improved javadoc with powerful searching. Jude makes it very easy to browse and navigate Java documentation and to quickly find the documentation you want. It's written by David Flanagan and uses the same concise quick-reference format as his best-selling Java in a Nutshell books.
Competitors == loosely defined as tools that
[are advertised to] help you quickly
understand and navigate Java source code.
The list below includes tools that offer support for this even if they have
a different focus (full-blown IDE, metrics, coverage, editor, documentation generation,
support for multiple languages, etc). If you know of a tool that
should have been mentioned or if you would like to contribute a review,
please let us know.
Biased evaluation: Needless to say - as good as some of these tools are - no competitor
makes understanding, finding, reusing and reading Java source code as convenient and
fast as Juliet :) And no competitor seems to be designed specifically for daily, un-intrusive
use alongside existing tools.
It's opensource, supports several languages in addition to Java, includes an editor etc.
Source Insight "Project oriented program
editor with built-in analysis for C/C++, and Java programs". [Very nice!]
IBM's opensource eclipse project includes
a [nice] Java IDE (JDT subproject),
which allows precise searches like find declarations of and/or references to packages, types, methods, and fields.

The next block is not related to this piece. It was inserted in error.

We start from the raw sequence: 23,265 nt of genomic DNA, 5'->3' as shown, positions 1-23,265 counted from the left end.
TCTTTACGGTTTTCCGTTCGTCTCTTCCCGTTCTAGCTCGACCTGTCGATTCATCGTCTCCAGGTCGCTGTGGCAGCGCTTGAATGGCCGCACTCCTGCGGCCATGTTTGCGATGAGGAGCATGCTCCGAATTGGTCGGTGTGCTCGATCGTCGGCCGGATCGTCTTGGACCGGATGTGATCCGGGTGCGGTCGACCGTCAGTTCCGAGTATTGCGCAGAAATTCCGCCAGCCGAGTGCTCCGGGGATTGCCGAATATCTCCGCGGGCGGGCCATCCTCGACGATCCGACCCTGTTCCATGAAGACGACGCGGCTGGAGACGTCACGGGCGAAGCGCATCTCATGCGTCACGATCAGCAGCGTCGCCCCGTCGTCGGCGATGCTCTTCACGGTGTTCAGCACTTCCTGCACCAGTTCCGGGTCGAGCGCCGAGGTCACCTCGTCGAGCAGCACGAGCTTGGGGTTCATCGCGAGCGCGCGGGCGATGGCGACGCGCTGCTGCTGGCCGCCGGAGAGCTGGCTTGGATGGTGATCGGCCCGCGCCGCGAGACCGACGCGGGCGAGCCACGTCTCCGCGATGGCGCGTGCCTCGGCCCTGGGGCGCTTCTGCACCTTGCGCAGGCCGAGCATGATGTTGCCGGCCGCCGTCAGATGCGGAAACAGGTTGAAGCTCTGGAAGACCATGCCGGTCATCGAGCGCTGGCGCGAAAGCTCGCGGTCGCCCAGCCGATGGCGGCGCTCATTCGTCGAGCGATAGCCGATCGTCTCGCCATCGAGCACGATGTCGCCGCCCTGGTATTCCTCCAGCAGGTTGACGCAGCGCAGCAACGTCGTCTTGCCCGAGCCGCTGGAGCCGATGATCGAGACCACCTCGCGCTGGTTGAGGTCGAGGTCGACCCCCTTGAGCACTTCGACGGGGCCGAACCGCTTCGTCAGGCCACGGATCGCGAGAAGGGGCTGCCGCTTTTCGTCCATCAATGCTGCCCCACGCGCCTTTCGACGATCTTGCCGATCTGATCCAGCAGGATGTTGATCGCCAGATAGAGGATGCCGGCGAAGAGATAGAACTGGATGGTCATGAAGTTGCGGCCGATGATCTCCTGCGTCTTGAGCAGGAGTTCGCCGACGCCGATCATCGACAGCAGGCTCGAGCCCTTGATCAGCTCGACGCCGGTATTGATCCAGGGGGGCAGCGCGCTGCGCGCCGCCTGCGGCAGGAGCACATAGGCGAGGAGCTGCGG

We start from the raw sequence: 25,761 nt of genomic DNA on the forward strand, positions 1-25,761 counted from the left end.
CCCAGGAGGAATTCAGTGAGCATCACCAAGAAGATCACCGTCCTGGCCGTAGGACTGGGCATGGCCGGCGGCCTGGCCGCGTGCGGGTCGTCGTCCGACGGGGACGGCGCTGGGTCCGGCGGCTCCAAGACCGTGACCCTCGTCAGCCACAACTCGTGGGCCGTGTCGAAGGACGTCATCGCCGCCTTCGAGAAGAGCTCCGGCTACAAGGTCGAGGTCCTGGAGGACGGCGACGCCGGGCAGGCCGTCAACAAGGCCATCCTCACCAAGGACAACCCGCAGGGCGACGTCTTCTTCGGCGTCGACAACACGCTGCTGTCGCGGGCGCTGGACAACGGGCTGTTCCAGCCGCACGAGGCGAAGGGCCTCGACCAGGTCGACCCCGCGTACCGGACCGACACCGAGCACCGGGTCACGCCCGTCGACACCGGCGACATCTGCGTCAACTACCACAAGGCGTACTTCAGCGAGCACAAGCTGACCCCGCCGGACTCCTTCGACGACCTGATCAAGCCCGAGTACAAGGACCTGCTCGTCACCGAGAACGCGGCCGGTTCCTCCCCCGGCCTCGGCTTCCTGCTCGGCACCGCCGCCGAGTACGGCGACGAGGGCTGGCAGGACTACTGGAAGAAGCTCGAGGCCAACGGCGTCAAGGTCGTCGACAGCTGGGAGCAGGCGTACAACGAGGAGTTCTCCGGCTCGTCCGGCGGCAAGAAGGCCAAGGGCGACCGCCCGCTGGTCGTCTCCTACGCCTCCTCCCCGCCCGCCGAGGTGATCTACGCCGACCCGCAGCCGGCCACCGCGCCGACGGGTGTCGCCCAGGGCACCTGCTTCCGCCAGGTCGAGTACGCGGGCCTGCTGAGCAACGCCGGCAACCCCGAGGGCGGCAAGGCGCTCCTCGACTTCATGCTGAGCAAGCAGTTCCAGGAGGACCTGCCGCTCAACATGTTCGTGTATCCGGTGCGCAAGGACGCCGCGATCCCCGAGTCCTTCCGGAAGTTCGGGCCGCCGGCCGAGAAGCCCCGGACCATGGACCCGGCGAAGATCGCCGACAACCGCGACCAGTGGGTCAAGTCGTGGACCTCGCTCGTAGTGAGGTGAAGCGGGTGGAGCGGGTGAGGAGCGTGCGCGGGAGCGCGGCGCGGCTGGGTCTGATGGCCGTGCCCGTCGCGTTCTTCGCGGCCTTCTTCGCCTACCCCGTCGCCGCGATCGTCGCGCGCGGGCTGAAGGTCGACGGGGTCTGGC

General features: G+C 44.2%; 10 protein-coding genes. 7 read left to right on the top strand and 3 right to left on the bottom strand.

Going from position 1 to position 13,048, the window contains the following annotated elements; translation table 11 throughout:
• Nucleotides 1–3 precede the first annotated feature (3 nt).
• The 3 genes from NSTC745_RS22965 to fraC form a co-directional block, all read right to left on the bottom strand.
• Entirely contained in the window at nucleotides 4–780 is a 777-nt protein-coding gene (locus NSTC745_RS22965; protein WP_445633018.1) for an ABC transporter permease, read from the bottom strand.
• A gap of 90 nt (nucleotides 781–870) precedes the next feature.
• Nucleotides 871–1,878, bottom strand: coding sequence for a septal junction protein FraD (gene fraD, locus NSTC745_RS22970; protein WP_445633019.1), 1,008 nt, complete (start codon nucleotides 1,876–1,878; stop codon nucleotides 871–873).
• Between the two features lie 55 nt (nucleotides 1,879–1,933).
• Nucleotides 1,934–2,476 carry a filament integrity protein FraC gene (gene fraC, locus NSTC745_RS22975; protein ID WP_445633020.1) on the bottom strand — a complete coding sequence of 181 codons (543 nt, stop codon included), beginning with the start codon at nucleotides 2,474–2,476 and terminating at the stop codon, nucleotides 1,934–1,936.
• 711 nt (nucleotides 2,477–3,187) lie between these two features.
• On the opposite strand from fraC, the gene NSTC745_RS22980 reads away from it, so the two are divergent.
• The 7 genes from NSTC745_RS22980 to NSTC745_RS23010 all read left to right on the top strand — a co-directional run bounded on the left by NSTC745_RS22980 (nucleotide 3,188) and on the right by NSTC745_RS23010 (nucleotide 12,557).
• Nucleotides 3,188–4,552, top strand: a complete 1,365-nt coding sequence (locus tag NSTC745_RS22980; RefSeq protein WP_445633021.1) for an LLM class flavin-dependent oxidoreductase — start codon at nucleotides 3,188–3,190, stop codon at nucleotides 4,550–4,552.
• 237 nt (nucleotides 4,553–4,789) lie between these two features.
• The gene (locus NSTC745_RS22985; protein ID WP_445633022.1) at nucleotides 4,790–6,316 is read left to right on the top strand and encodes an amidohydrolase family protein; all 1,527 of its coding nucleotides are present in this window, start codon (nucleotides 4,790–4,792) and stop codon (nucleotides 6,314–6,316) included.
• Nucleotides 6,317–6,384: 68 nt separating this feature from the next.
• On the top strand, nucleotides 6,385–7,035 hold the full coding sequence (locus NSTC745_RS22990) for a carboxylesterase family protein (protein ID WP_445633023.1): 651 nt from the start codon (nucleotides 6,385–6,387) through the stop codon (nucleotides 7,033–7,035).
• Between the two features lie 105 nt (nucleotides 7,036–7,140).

IntelliJ IDEA is a Java IDE with refactoring support,
lets you do various usage searches.
Creole (eclipse plug-in for SHriMP),
Power Software's Visualize it,
Your evaluation: The best thing to do when evaluating Juliet and competitors is of course to download
them and try them out on your codebase. Some evaluation criteriae might be:
- Ease and convenience of use: how steep is the learning curve, does the
tool require training, how much work needs
to be done to get going (do you need to discover and specify
the classpath yourself or does the tool derive it for you), can the
tool handle source code in zip files, etc.
- Does the tool require .class files or work from .java files? If it
works from .java files, does it ignore all files with syntax errors or
can it recover gracefully?
- Is it important that the tool supports a changing codebase, or is
it ok if it spends (more) time analyzing a code snapshot and producing an intermediate representation,
to then provide (faster) analysis over that derived representation only?
- How fast is the tool, and how well does it scale?
- How lightweight is it? Can it easily be used by single developers as an adjunct
to existing tools?
- Information visualization: How concisely does the tool represent information? Does it
support multiple views for side by side comparison? Does it provide
filtering? In a nutshell, does it let you quickly see and grasp what you need?
- Does the tool treat source code as a first class citizen? Can you browse it? Is it
important that the tool also has a built-in editor?